said carrier pipe being provided in the longitudinal direction thereof with one or more longitudinally extending energy carriers for the transfer of heat directly and/or indirectly to said pipelines, respectively said pipe bundle or bundles, and thereby to the contents of said pipelines.
Further features and advantages of the present invention will appear from the following description of embodiments taken in conjunction with the appended drawings, as well as from the enclosed patent claims.
FIG. 1 is a schematical cross section of a pipe bundle in a carrier pipe, illustrating how electrical cables can be installed in a first embodiment, according to the invention, when the carrier pipe is provided with outer insulation.
FIG. 2 is a schematical cross section of a pipe bundle illustrating how electrical cables can be installed in a second embodiment of the invention, the carrier pipe here being provided with inner insulation.
FIG. 3 is a schematical longitudinal section through a pipe bundle illustrating how electrical cables can be installed and connected and utilized for electrical heating and power supply according to the present invention.
FIG. 4 a schematical longitudinal section illustrating a specific electric connection wherein the carrier pipe of the pipe bundle is used as return conductor.
FIG. 5 is a schematical longitudinal section through an embodiment of a pipe bundle in a carrier pipe, wherein the electric connection is utilising a pipe in the bundle as an electrical return conductor.
FIG. 6 is a cross section through a further embodiment of an arrangement in a pipe bundle, comprising two process pipes included in a carrier pipe which is carrying an outer thermal insulation, the heating cables here being arranged as a 50/60 Hz three phase system.
FIG. 7 is a cross section through still another embodiment of an arrangement in a pipe bundle according to the invention, the heating cables here being arranged as a three phase induction system of 200 Hz.
FIG. 8 is a cross section through yet another embodiment of an arrangement in a pipe bundle according to the present invention, wherein one heating cable carrying 50/60 Hz current is used for direct heating.
In FIG. 1 which is a cross section through a first arrangement in a pipe bundle according to the present invention, there is illustrated an outer carrier pipe 1 being of substantially cylindrical shape, and being manufactured preferably from a ferromagnetic steel material.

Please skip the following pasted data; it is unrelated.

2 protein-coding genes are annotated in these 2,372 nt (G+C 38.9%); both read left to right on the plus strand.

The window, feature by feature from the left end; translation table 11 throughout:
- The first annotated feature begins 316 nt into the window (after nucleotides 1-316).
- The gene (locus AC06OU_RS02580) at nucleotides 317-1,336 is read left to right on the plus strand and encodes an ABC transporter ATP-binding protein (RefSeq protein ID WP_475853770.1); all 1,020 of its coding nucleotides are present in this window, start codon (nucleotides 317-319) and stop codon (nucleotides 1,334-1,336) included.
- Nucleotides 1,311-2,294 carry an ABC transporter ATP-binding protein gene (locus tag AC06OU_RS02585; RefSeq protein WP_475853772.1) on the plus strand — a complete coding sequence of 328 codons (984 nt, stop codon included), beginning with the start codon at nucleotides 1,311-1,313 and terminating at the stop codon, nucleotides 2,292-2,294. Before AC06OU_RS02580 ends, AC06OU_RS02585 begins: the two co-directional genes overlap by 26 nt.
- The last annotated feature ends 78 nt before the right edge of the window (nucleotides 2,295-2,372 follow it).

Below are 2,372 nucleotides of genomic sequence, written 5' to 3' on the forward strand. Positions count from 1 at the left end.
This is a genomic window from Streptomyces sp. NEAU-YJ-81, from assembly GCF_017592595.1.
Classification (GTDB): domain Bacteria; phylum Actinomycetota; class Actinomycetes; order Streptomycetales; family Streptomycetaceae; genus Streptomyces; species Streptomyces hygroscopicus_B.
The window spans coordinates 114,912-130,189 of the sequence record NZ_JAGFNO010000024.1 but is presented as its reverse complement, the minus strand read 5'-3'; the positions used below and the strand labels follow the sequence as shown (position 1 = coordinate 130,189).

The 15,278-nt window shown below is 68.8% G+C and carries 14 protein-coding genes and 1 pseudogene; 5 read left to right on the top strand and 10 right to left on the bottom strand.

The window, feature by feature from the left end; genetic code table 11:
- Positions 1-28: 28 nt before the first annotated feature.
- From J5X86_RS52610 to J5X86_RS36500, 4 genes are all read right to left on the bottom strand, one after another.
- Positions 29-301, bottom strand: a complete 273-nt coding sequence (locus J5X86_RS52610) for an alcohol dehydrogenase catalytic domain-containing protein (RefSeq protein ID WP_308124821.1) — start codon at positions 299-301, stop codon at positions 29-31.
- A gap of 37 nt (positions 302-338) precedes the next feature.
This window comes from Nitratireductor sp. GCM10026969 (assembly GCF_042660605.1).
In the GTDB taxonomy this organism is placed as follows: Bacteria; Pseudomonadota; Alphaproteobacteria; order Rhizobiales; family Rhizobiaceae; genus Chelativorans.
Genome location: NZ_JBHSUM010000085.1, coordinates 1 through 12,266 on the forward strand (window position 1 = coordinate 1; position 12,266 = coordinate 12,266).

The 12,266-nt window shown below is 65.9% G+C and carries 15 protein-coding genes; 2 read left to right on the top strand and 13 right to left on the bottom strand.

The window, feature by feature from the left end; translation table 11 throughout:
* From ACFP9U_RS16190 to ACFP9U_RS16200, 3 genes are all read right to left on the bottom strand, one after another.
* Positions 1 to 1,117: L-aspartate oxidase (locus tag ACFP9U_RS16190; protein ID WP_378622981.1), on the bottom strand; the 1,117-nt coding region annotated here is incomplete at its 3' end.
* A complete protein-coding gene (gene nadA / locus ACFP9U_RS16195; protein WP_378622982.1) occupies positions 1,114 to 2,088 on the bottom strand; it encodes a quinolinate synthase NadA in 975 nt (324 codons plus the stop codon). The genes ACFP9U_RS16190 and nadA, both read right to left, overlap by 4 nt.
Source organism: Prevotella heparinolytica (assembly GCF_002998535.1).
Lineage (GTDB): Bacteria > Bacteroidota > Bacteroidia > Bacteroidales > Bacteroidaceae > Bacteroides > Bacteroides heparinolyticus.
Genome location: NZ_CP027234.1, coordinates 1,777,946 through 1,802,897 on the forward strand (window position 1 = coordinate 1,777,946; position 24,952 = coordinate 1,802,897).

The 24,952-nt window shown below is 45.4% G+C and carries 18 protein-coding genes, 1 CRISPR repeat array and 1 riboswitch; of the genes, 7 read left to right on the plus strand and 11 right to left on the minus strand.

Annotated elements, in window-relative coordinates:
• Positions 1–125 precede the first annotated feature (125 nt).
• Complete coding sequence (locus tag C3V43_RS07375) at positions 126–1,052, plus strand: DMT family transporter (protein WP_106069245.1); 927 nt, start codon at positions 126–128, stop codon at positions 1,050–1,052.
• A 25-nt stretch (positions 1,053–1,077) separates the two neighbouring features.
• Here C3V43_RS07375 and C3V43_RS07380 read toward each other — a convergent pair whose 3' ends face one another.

The carrier pipe 1 has been provided with an outer thermal insulation 2, i.e. on the outer surface of said carrier pipe 1. Three electrical conductors 3, 4 and 5 are mounted appropriately on the inner wall of said carrier pipe 1 and inside of the insulation 2 thereof, said conductors 3, 4 and 5 extending substantially along the full length of said carrier pipe 1. The electrical conductors 3, 4 and 5 are kept in place in relation to the carrier pipe 1 by means of substantially ring-shaped spacer and guiding means 6, which spacer and guiding means 6 also keep a plurality of process pipes 8 as well as an umbilical 7 in place in relation to said outer insulated carrier pipe 1. Appropriately, said umbilical 7 may be contained in a conduit 7'. The dashed line 6' illustrates a nylon liner.
The process pipes 8 which are to be heated through the dissipation or transfer of electric energy from said electric conductors 3, 4 and 5, can be used for conducting water, gas and oil, etc. In a multiphase transportation of said components the mixture will most often be under high pressure and will easily develop hydrates and wax deposits at low temperatures.
The umbilical 7 may comprise low voltage power and data cables, as well as one or more pipes for hydraulic oil, and may be screened for inductive fields by being contained in said separate pipe or conduit 7'.
Alternatively, one or more of the process pipes 8 can be insulated so as to be excluded from thermal influence.
In the embodiment illustrated in FIG. 1 there is suggested an arrangement including three electrical conductors 3, 4 and 5, which appropriately may be included in a three phase alternating current system. However, it is to be understood that also other numbers of conductors may be used, for example two conductors in a one phase system, or alternatively DC current. In order to increase the capacity for heating the pipelines arranged in the carrier pipe, at least one supplementary electrical conductor can be contemplated, such supplementary conductors being appropriately distributed around the circumference of the carrier pipe. The electrical conductors 3, 4 and 5 can, of course, be used for low frequency and high frequency alternating current. Higher frequencies than 50 Hz must usually be used for an effective inductive generation of larger quantities of energy for said heating.